DISCOVER HOW YOU CAN UNLOCK FINANCIAL CONFIDENCE
The Financial Freedom Pyramid
Discover the 3 Pillars of the Financial Freedom Pramid
Wealth Building can be Unlocked in 3 Steps
Our process to unlock financial freedom can be found in 3 simple steps. Protection, Accumulation, and Distribution.
Whether your goal is to be able to:
The Financial Freedom Pyramid creates a systematic approach to achieving your goals.
AND, it’ll help you do it faster than you may have ever even thought was possible.
"If you are failing to plan, you are planning to fail"
One common misconception in financial planning is, “I don’t have enough money to need a financial strategy.” This statement couldn’t be further from the truth. I would argue that it is essential to ensure you take steps to protect future assets and family before accumulating wealth. The earlier you start, the more time you give yourself and your plan time to develop and thrive. If you are beginning this step in your 20’s or early 30’s, you are giving yourself ample time to reach your goals using the FI/RE (Financial Independence Retire Early) model. Focus on these four areas:
1. Establish an emergency fund of cash savings of 6-9 months of living expenses. Life can be unpredictable; a savings nest of 6-9 months will enable you to weather most storms and insulate you from financial stress during a job loss, layoff, or unexpected illness.
2. Review and implement insurance coverages with a licensed professional. You can achieve this by purchasing insurance such as term life, disability, home, and auto. Life and disability insurances are critical to buy at an early age because it will be cheaper than if you wait until a later stage, in addition to locking in your ability to be insurable in the future.
3. Manage your finances monthly to ensure no overspending or monthly expenses are putting you in the red. A deficient budget is a significant problem, but a surplus budget can also be. Ensure that you are maximizing your cash flow each month and allocating each dollar a task. Purchasing a home as soon as possible can be a smart move, but be careful not to deplete your emergency fund, especially if your monthly mortgage is more than 28% of your before-tax monthly income.
4. Complete documents for a will and power of attorney. A will and POA are necessary for everyone, but especially if you have children.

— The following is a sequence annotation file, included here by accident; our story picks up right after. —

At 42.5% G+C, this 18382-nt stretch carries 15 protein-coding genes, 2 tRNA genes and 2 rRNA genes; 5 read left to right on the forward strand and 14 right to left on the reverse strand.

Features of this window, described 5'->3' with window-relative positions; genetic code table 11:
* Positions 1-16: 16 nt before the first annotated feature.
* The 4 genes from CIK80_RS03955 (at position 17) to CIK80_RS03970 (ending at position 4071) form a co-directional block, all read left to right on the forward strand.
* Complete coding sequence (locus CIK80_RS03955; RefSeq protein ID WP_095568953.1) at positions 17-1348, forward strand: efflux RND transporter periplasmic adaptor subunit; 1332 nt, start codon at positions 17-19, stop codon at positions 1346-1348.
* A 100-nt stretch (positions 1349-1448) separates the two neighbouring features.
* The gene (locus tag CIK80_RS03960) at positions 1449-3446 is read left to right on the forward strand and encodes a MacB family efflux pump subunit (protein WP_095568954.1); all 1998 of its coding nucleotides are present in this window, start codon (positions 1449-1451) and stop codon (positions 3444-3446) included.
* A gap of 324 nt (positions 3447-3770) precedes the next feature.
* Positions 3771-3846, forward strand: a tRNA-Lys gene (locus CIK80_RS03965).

This stage is often the most challenging yet most important stage for people to execute. Your wealth is created during the accumulation phase, and actual financial habits are formed during this time. It allows us to establish the precedent for treating our money before we have it. As the saying goes, “people don’t plan to fail, they simply fail to plan.” Start by determining your financial goals to guide your decision-making and product selection. Once your goals are determined, here are some questions:
1. What yearly income do I want in retirement?
2. How much money do I need to generate my desired retirement income with a draw of 3-4%?
4. How will my assets be taxed at retirement? Will my tax bracket go up for down?
5. Are my investments in line with my risk tolerance?
6. Am I chasing returns to achieve my financial goals and taking on too much risk?
Each of the previous stages of the financial freedom pyramid builds upon the other. The focus during the distribution stage should determine if enough money has been saved to maintain your lifestyle through retirement and reduce recurring monthly expenses, such as mortgages and other loans. Historically, this phase consisted of the “three-legged stool”: social security, pensions, and personal retirement savings. Today, people rely on their wealth-building more than ever since social security decreases and fewer and fewer companies are offering pensions. Also, people are jumping from job to job to increase salary and skillset rather than remaining at a company. A safe income withdrawal rate from your portfolio used to be 5-6% annually, but experts now suggest 3-4% to ensure you do not run out of money in retirement. Another primary consideration that could address as early as the accumulation phase is managing costs for extended care periods.
If you’ve done well in the accumulation stage, you should be able to spend time with family, volunteer, travel, and check off your bucket list items. By this stage, we have decided when we will elect to take social security and determine if we will supplement your social security or pension with a lifetime income product. For some of our clients, an exciting mindset shift occurs from accumulating assets to a charitable giving and inheritance philosophy.
Questions that you should be considering:
What will I leave behind to my family?
How much is too much?
Do I need to use a Trust for estate planning?
What is the best way to give funds to a religious organization, charity, or non-profit?
While estate planning documents, such as wills, power of attorney, and trusts, are essential early in life, it is imperative to re-evaluate your estate plan’s wishes, beneficiaries, and structure.